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Bonds tell tale of sound recovery

General Angela Calla 29 Nov

most Bay Street economists had forecast that the Bank of Canada rate wouldn’t resume movement until July, the fixed-income market has now priced in 50-50 odds of a rate increase of 25 basis points, to 1.25%, in March

Paul Vieira, Financial Post · OTTAWA — The fixed-income market, considered among the best of forward-looking indicators, suggests the economic recovery is picking up steam in Canada and the central bank may deliver another rate hike as early as March of next year.

Yields across the curve have reached levels last seen in June and July when the Bank of Canada commenced a short-lived rate-hike campaign. And at that time, there was no talk of the U.S. Federal Reserve needing to inject hundreds of billions of dollars of additional liquidity into the U.S. economy to jump-start the recovery.

Two-year bond yields, a great indicator of where the Bank of Canada’s benchmark rate might be headed, have jumped nearly 40 basis points in barely a month since the last central bank decisions.

Meanwhile, yields on five- and 10-year government of Canada notes have moved upward 46 and 33 basis points, respectively, since the beginning of November, which mirrors activity in the U.S. Treasuries market.

“We have seen a heavy-duty selloff in recent weeks, right up and down the yield curve in Canada,” said Douglas Porter, deputy chief economist at BMO Capital Markets.

Experts say this is a combination of heightened inflation expectations and this week’s stronger-than-expected consumer price data in Canada, signs of an improving U.S. labour markets, and a realization among investors that yields are just too low.

And whereas most Bay Street economists had forecast that the Bank of Canada rate wouldn’t resume movement until July, the fixed-income market has now priced in 50-50 odds of a rate increase of 25 basis points, to 1.25%, in March.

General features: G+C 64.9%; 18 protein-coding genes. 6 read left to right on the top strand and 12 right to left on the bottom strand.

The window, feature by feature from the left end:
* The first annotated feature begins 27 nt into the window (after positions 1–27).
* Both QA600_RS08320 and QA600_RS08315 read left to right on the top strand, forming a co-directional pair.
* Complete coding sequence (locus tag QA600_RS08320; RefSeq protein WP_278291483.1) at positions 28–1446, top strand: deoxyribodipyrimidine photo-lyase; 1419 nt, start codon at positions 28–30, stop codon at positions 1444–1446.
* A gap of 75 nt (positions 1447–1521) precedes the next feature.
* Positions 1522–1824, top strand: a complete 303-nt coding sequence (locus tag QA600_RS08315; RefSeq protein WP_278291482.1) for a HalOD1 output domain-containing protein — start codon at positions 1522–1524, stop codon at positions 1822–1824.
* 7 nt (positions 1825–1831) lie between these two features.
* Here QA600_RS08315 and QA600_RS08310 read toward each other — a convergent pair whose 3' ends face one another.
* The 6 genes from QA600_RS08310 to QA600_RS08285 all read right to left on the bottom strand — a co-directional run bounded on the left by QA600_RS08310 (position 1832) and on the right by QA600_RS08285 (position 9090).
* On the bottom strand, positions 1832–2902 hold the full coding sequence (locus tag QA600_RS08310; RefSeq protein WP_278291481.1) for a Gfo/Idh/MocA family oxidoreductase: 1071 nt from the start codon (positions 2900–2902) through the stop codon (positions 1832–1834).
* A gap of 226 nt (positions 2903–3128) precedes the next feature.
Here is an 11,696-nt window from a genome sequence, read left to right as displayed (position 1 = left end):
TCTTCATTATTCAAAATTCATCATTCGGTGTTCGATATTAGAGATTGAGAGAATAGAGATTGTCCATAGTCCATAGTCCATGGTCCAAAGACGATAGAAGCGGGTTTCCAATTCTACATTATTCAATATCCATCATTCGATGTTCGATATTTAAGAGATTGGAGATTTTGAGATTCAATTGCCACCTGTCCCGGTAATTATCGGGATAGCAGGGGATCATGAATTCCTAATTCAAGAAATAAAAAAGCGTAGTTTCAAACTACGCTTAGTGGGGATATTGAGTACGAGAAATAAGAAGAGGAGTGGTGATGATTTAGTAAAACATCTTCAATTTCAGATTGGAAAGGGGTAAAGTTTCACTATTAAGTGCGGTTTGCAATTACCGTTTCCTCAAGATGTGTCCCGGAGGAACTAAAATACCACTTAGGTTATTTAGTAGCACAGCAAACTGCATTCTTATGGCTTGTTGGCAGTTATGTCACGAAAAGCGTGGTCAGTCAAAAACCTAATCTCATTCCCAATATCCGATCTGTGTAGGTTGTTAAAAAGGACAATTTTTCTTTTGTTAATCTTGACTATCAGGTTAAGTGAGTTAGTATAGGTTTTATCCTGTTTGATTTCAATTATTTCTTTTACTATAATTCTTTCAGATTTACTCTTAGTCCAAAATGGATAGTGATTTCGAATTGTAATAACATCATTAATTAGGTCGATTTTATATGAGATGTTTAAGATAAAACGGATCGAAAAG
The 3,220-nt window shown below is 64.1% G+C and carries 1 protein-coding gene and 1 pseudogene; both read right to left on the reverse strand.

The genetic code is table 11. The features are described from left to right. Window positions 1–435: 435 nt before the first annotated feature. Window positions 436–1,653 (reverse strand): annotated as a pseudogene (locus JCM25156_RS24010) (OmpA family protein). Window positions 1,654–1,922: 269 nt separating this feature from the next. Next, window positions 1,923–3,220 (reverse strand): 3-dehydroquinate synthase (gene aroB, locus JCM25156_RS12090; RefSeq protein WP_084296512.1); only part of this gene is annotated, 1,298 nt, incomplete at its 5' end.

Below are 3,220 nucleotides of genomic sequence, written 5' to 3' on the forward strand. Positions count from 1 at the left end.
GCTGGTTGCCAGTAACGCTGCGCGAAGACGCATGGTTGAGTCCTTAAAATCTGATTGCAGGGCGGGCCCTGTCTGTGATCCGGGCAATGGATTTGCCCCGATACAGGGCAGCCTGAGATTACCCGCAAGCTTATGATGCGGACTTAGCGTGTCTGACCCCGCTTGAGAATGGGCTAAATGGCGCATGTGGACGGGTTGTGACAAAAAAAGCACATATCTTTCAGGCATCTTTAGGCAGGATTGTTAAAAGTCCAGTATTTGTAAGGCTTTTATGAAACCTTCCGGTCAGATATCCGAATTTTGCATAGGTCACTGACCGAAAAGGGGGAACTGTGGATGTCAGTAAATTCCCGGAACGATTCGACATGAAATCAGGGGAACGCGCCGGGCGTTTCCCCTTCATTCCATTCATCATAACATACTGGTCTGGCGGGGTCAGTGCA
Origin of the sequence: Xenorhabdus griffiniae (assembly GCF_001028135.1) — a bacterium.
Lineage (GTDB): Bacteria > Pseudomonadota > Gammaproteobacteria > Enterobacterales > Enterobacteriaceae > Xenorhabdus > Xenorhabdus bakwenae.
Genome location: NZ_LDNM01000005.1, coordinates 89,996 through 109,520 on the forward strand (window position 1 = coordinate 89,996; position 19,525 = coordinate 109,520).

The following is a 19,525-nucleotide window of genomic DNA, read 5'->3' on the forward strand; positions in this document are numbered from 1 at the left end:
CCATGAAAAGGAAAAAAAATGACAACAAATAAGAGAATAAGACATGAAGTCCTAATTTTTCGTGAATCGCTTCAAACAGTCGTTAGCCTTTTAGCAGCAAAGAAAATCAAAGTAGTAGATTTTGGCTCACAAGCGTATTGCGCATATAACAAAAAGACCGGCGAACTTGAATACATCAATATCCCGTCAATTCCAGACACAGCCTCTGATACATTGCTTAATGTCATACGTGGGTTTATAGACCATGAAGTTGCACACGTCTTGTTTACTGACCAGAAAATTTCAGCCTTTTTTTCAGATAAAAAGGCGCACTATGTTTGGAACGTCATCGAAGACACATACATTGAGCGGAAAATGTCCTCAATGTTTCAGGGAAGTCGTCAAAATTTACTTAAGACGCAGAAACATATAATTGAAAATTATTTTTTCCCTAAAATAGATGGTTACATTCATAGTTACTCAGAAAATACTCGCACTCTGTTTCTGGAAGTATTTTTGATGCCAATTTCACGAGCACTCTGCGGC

The rise in yields also emerges as the Fed kicks off its US$600-billion asset purchase plan — designed to pull down borrowing costs — and Europe’s debt woes re-emerge, perhaps prompting investors to park cash in safer government debt, such as Canada’s.

“Clearly, the bigger issue of where the market believes the U.S. economy is going and, ultimately, Fed rate policy is going seems to have had much greater pull on bond yields — and it is higher,” Mr. Porter said.

Eric Lascelles, chief Canadian strategist at TD Securities, said Canadian bonds have, like their U.S. counterparts, sold off in recent weeks after investors bought debt in the preceding weeks leading up to Fed’s decision to pursue further easing.

“But in fairness, that sell-off in the United States has not been as large, so there certainly is a made-in-Canada phenomenon at play as well.”

In its last rate statement, in which the benchmark rate was left unchanged, the Bank of Canada made significant downward revisions to its growth outlook, and pushed back the date, by a year, as to when economic slack is absorbed and inflation is set to hit the preferred 2% target.

But October inflation data indicated consumer prices rose on 2.4% on a year-over-year basis, much stronger than expectations, while core inflation — which strips out volatile-priced items — rose 0.3% month over month, the biggest such increase since February. Core inflation now stands at an annual rate of 1.8%, which is just below the Bank of Canada 2% target and above the central bank’s forecast.

Other fixed-income watchers, meanwhile, indicate traders are growing more confident about the global recovery based on better U.S. data. There have been five straight months of private-sector job creation above the 100,000 level — with November expected to continue the trend — and U.S. initial jobless claims dropped this week to their lowest level in two years.

On top of that, annual growth in corporate profits is set to hit 30% this year, and third-quarter GDP growth, at 2.5% annualized, was above expectations.

“Housing remains a serious Achilles heel, but the U.S. consumer is in increasingly better shape in terms of wage growth and confidence, and corporations are starting to use the trillions they had set aside for the double-dip recession that never came,” said Hank Cunningham, fixed-income strategist at Odlum Brown. “So the bond market decided yields were too low.”
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